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Costumer JOHN DUNN for Cable Drama, talks

John Dunn began researching costumes for HBO’s Boardwalk Empire by scouring the legendary libraries at the Fashion Institute of Technology, the Metropolitan Museum of Art, and the Brooklyn Museum, as well as photographs inside the Library of Congress. Executive Producer Martin Scorsese even compiled a 1920s film reel for the costume designer, who also visited New York vintage shops and Los Angeles costume warehouses. “That’s what really informed us about the construction, the fabrics, materials, details, colors. And the latter was really eye-opening,” says Dunn, who was Emmy-nominated for the first season of Mad Men “We are so used to looking at that period in black-and-white films and sepia photos. Not a lot of the original color survived. But if you take apart a hem or a seam in a vintage garment, you’re like, ‘Holy Cow! Look at that color!’ It was not a drab period at all. We were amazed by the colors even the men were wearing back then.” Dunn used only authentic fabrics, nothing that did not exist in 1920, and often had to have fabrics specially woven for the men’s suits to get the proper period weight and texture. Steve Buscemi’s clothing was custom-made by master tailor Martin Greenfield, who could turn out a suit for the show in just four days, often in triplicate. -- Read more about John Dunn HERE  This Article was written by Elizabeth Snead @ deadline.comJohn Dunn began researching costumes for HBO’s Boardwalk Empire by scouring the legendary libraries at the Fashion Institute of Technology, the Metropolitan Museum of Art, and the Brooklyn Museum, as well as photographs inside the Library of Congress. Executive Producer Martin Scorsese even compiled a 1920s film reel for the costume designer, who also visited New York vintage shops and Los Angeles costume warehouses. “That’s what really informed us about the construction, the fabrics, materials, details, colors. And the latter was really eye-opening,” says Dunn, who was Emmy-nominated for the first season of Mad Men “We are so used to looking at that period in black-and-white films and sepia photos. Not a lot of the original color survived. But if you take apart a hem or a seam in a vintage garment, you’re like, ‘Holy Cow! Look at that color!’ It was not a drab period at all. We were amazed by the colors even the men were wearing back then.” Dunn used only authentic fabrics, nothing that did not exist in 1920, and often had to have fabrics specially woven for the men’s suits to get the proper period weight and texture. Steve Buscemi’s clothing was custom-made by master tailor Martin Greenfield, who could turn out a suit for the show in just four days, often in triplicate. — Read more about John Dunn HERE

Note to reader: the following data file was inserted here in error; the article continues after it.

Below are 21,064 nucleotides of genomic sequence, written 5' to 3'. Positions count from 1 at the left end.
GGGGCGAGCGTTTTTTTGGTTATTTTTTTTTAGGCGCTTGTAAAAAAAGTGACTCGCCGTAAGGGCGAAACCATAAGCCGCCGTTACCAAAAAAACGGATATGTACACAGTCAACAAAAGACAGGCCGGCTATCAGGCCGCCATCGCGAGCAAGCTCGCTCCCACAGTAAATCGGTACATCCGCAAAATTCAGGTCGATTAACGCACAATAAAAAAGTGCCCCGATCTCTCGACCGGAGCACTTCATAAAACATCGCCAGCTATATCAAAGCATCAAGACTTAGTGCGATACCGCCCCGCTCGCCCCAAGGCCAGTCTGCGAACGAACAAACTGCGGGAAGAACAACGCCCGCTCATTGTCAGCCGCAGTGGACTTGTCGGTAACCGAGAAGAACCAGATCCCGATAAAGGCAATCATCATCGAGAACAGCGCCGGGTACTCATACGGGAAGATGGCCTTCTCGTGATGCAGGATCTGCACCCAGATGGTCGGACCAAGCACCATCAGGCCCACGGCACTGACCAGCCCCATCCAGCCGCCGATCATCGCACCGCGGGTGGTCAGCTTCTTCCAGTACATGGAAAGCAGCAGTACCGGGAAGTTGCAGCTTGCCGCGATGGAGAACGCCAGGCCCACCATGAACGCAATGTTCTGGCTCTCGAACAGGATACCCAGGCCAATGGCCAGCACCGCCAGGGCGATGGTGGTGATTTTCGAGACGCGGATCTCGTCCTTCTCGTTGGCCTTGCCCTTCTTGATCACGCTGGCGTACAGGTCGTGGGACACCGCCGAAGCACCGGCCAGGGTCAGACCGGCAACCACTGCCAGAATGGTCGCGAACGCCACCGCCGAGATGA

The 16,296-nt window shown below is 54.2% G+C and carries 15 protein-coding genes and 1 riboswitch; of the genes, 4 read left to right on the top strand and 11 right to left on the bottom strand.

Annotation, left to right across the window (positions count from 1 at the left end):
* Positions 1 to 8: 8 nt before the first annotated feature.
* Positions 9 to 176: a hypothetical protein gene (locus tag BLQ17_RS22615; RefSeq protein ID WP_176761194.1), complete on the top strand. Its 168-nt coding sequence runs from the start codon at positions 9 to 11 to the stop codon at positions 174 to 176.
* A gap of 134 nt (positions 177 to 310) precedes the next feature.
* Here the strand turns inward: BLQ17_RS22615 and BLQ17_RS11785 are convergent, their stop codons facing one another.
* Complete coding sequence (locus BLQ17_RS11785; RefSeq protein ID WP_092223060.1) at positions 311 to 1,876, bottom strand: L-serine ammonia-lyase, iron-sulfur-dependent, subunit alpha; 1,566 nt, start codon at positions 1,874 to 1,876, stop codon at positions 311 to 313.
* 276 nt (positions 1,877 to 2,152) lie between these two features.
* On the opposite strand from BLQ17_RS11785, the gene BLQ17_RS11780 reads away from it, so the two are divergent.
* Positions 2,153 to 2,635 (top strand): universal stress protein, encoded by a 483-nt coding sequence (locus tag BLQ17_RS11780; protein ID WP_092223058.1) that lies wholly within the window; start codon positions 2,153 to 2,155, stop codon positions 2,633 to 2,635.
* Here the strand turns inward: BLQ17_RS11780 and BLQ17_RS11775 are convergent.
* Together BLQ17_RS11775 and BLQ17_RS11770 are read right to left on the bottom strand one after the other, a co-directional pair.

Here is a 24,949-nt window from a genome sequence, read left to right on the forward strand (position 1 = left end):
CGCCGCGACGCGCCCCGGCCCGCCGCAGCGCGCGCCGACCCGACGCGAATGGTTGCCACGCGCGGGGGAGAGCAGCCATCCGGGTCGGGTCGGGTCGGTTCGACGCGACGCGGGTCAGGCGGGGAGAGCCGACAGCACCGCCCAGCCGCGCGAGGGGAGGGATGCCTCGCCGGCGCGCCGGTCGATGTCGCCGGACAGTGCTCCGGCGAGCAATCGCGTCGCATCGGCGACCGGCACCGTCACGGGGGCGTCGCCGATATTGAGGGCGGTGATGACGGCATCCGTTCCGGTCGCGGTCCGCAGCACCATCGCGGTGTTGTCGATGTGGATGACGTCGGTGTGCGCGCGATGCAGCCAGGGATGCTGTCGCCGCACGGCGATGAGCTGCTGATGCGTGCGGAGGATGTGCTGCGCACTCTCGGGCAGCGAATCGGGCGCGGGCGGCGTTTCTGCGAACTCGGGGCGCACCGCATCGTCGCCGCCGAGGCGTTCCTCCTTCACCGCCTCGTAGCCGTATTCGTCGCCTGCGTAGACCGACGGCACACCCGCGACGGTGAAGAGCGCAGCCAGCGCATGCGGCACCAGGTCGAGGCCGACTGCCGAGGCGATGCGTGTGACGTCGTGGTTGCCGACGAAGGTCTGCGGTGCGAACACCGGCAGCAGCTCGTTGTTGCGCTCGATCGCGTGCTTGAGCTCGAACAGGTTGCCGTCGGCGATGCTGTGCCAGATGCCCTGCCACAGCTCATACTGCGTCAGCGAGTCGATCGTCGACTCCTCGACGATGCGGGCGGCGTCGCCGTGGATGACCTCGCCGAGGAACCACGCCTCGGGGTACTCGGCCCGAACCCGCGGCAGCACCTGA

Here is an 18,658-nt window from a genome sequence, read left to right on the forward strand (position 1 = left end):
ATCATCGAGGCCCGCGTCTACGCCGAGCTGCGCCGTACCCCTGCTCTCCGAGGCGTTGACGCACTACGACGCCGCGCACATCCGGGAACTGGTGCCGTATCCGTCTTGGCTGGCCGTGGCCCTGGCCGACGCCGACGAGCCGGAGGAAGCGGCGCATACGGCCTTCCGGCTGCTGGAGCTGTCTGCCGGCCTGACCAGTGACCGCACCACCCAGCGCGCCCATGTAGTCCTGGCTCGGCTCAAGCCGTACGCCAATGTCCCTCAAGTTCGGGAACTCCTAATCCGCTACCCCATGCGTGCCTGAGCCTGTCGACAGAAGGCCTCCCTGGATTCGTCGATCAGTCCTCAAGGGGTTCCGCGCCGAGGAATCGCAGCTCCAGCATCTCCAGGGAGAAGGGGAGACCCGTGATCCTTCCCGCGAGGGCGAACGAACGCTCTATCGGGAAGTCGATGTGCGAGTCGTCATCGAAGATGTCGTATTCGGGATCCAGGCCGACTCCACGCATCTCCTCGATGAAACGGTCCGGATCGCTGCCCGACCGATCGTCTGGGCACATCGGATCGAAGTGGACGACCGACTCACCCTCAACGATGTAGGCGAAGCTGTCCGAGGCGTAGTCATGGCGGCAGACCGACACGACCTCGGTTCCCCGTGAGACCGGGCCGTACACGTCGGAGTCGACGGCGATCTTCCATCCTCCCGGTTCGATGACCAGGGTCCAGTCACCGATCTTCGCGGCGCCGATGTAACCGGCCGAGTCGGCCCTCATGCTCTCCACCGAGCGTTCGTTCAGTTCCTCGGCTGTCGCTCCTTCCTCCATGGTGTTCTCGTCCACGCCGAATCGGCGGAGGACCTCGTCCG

Article by Elizabeth Snead @ deadline.com

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